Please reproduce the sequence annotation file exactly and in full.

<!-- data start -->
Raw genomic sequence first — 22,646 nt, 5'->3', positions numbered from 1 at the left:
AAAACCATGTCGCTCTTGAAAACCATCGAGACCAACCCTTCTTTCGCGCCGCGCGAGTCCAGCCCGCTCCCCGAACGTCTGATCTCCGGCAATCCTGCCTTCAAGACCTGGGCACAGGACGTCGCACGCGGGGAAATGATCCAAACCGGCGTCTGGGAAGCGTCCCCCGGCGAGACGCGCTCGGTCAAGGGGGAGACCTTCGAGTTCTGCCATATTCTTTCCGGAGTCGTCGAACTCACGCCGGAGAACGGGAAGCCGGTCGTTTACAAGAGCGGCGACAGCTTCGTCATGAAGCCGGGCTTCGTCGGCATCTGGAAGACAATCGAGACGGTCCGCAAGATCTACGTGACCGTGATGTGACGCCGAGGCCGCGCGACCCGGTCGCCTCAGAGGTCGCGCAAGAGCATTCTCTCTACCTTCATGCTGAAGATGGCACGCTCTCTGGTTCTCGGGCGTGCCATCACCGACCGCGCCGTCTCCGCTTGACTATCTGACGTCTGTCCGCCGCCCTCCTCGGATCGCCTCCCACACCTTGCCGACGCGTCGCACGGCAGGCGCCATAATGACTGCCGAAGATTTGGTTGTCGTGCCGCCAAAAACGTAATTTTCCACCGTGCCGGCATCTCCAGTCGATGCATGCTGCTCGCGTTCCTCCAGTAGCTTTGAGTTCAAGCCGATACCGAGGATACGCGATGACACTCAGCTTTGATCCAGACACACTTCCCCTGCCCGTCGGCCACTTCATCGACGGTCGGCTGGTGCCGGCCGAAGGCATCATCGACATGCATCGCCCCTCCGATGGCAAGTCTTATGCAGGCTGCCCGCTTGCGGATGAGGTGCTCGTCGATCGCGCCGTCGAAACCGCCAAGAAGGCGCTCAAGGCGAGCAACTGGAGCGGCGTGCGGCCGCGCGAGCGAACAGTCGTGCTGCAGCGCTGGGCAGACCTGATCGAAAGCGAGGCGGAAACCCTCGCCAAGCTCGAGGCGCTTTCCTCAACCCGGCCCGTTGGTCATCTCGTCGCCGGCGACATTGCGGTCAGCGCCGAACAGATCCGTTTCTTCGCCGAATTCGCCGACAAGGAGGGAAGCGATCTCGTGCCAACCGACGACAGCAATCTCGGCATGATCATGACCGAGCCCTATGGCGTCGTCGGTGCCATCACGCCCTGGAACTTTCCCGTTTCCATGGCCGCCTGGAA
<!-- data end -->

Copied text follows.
Raw genomic sequence first — 22,646 nt, 5'->3', positions numbered from 1 at the left:
AAAACCATGTCGCTCTTGAAAACCATCGAGACCAACCCTTCTTTCGCGCCGCGCGAGTCCAGCCCGCTCCCCGAACGTCTGATCTCCGGCAATCCTGCCTTCAAGACCTGGGCACAGGACGTCGCACGCGGGGAAATGATCCAAACCGGCGTCTGGGAAGCGTCCCCCGGCGAGACGCGCTCGGTCAAGGGGGAGACCTTCGAGTTCTGCCATATTCTTTCCGGAGTCGTCGAACTCACGCCGGAGAACGGGAAGCCGGTCGTTTACAAGAGCGGCGACAGCTTCGTCATGAAGCCGGGCTTCGTCGGCATCTGGAAGACAATCGAGACGGTCCGCAAGATCTACGTGACCGTGATGTGACGCCGAGGCCGCGCGACCCGGTCGCCTCAGAGGTCGCGCAAGAGCATTCTCTCTACCTTCATGCTGAAGATGGCACGCTCTCTGGTTCTCGGGCGTGCCATCACCGACCGCGCCGTCTCCGCTTGACTATCTGACGTCTGTCCGCCGCCCTCCTCGGATCGCCTCCCACACCTTGCCGACGCGTCGCACGGCAGGCGCCATAATGACTGCCGAAGATTTGGTTGTCGTGCCGCCAAAAACGTAATTTTCCACCGTGCCGGCATCTCCAGTCGATGCATGCTGCTCGCGTTCCTCCAGTAGCTTTGAGTTCAAGCCGATACCGAGGATACGCGATGACACTCAGCTTTGATCCAGACACACTTCCCCTGCCCGTCGGCCACTTCATCGACGGTCGGCTGGTGCCGGCCGAAGGCATCATCGACATGCATCGCCCCTCCGATGGCAAGTCTTATGCAGGCTGCCCGCTTGCGGATGAGGTGCTCGTCGATCGCGCCGTCGAAACCGCCAAGAAGGCGCTCAAGGCGAGCAACTGGAGCGGCGTGCGGCCGCGCGAGCGAACAGTCGTGCTGCAGCGCTGGGCAGACCTGATCGAAAGCGAGGCGGAAACCCTCGCCAAGCTCGAGGCGCTTTCCTCAACCCGGCCCGTTGGTCATCTCGTCGCCGGCGACATTGCGGTCAGCGCCGAACAGATCCGTTTCTTCGCCGAATTCGCCGACAAGGAGGGAAGCGATCTCGTGCCAACCGACGACAGCAATCTCGGCATGATCATGACCGAGCCCTATGGCGTCGTCGGTGCCATCACGCCCTGGAACTTTCCCGTTTCCATGGCCGCCTGGAA